When I was reading Eight Pieces of Empire a little while ago, the author mentioned that Georgians place a great value on their literature. He mentioned one of their favorite national authors, Konstanineh Gamsakhurdia, and I thought I would like to read one of his books. The particular book I was looking for doesn't seem to be available in English. In fact, I could only find one book that had been translated into English at all. And so I read that. I got it through InterLibrary Loan, and it came all the way from Kansas. It was kind of a cool book, since it was printed in Moscow in 1962. As far as I can tell, it's the only time Gamsakhurdia has been printed in English.
The Hand of a Great Master is historical fiction, set an 11th century Georgia. It deals with the construction of the great Svetitskhoveli Cathedral, which still exists today. Although the story seems to spend most of its time focused on the king, Georgi I, he is actually the antagonist of the novel. The hero is young Konstantineh Arsakhidse, the builder of the cathedral, who is in love with Shorena, the daughter of a rebel duke. The king wishes to marry her himself.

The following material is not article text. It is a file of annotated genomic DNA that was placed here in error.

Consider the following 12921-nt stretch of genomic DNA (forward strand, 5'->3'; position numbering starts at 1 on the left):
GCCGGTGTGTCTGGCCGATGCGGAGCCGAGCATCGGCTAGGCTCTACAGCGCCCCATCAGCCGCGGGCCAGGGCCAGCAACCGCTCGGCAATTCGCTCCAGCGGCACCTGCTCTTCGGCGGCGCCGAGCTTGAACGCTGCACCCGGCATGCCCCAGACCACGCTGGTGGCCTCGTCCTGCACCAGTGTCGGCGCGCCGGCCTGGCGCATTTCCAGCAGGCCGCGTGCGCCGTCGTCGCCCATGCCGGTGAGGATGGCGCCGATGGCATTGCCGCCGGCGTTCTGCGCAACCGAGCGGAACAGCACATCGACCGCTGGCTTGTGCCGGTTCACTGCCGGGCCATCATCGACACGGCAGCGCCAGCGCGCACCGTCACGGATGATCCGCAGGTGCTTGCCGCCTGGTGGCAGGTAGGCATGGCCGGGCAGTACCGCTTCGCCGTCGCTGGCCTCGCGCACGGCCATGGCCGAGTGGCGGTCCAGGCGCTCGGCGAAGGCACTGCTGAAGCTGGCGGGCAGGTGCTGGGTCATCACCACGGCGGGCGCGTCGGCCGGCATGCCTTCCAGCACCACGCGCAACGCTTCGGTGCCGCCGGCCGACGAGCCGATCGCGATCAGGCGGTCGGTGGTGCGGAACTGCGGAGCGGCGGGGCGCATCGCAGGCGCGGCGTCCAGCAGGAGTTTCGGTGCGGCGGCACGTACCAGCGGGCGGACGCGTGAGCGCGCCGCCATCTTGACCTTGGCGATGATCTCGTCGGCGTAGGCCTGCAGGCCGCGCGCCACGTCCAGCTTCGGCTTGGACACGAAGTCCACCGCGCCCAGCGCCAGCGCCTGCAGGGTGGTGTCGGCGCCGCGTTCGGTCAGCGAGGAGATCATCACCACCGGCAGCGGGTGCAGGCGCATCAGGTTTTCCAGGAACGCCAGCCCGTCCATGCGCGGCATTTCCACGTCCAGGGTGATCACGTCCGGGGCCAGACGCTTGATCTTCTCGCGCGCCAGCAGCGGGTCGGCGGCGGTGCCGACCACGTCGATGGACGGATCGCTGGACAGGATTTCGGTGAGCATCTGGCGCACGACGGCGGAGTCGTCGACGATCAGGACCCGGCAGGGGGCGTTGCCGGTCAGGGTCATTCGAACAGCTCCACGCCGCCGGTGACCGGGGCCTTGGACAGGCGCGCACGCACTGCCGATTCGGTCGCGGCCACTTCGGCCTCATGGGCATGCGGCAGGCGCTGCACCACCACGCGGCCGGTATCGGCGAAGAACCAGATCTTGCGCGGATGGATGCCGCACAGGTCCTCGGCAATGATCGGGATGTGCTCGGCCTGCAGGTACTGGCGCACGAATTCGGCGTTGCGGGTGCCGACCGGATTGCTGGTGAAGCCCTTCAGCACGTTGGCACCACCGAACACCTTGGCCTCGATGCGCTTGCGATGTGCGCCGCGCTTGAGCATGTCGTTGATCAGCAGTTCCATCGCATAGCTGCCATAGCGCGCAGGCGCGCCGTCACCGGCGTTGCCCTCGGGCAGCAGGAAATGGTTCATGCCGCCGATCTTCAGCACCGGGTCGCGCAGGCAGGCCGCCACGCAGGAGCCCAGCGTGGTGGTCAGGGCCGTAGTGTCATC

The names in the story are quite difficult for an English speaker, and I sometimes had a hard time telling everyone apart because of that. There is a lot of very interesting stuff about the different Georgian factions; it's a tiny country, yet it has many different groups who dress and live differently, and who are not necessarily friendly to one another. And their names are quite hard to pronounce too; one of the main groups is the Pkhovians, and if anyone can tell me how to pronounce that I would really like to know.
|Svetitskhoveli Cathedral, inside|
It was an interesting novel to read, about a time and place I know nothing about, and I wish I could get hold of more books by Gamsakhurdia, especially the one I was hoping to find in the first place, which has a title something like The Smile of Dionysus. He didn't always (or even usually) write romantic historical fiction, I don't think; usually he was criticizing the Soviets or something.